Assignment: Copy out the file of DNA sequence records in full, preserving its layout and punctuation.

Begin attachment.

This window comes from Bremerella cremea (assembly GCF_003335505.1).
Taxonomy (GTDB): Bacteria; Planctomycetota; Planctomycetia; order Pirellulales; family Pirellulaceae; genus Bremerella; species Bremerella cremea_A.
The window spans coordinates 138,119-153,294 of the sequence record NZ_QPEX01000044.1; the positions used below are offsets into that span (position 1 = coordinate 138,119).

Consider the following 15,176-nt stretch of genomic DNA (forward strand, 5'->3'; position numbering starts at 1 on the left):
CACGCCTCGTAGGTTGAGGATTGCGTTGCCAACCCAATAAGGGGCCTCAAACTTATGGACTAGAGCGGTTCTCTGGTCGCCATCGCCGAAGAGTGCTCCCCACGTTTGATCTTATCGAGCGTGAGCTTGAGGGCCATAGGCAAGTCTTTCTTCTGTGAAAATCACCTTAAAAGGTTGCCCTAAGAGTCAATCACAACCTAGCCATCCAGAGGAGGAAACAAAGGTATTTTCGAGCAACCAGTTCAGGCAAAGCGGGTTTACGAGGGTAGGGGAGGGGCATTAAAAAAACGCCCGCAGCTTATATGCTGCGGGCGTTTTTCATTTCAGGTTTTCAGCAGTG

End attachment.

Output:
This window comes from Bremerella cremea (assembly GCF_003335505.1).
Taxonomy (GTDB): Bacteria; Planctomycetota; Planctomycetia; order Pirellulales; family Pirellulaceae; genus Bremerella; species Bremerella cremea_A.
The window spans coordinates 138,119-153,294 of the sequence record NZ_QPEX01000044.1; the positions used below are offsets into that span (position 1 = coordinate 138,119).

Consider the following 15,176-nt stretch of genomic DNA (forward strand, 5'->3'; position numbering starts at 1 on the left):
CACGCCTCGTAGGTTGAGGATTGCGTTGCCAACCCAATAAGGGGCCTCAAACTTATGGACTAGAGCGGTTCTCTGGTCGCCATCGCCGAAGAGTGCTCCCCACGTTTGATCTTATCGAGCGTGAGCTTGAGGGCCATAGGCAAGTCTTTCTTCTGTGAAAATCACCTTAAAAGGTTGCCCTAAGAGTCAATCACAACCTAGCCATCCAGAGGAGGAAACAAAGGTATTTTCGAGCAACCAGTTCAGGCAAAGCGGGTTTACGAGGGTAGGGGAGGGGCATTAAAAAAACGCCCGCAGCTTATATGCTGCGGGCGTTTTTCATTTCAGGTTTTCAGCAGTG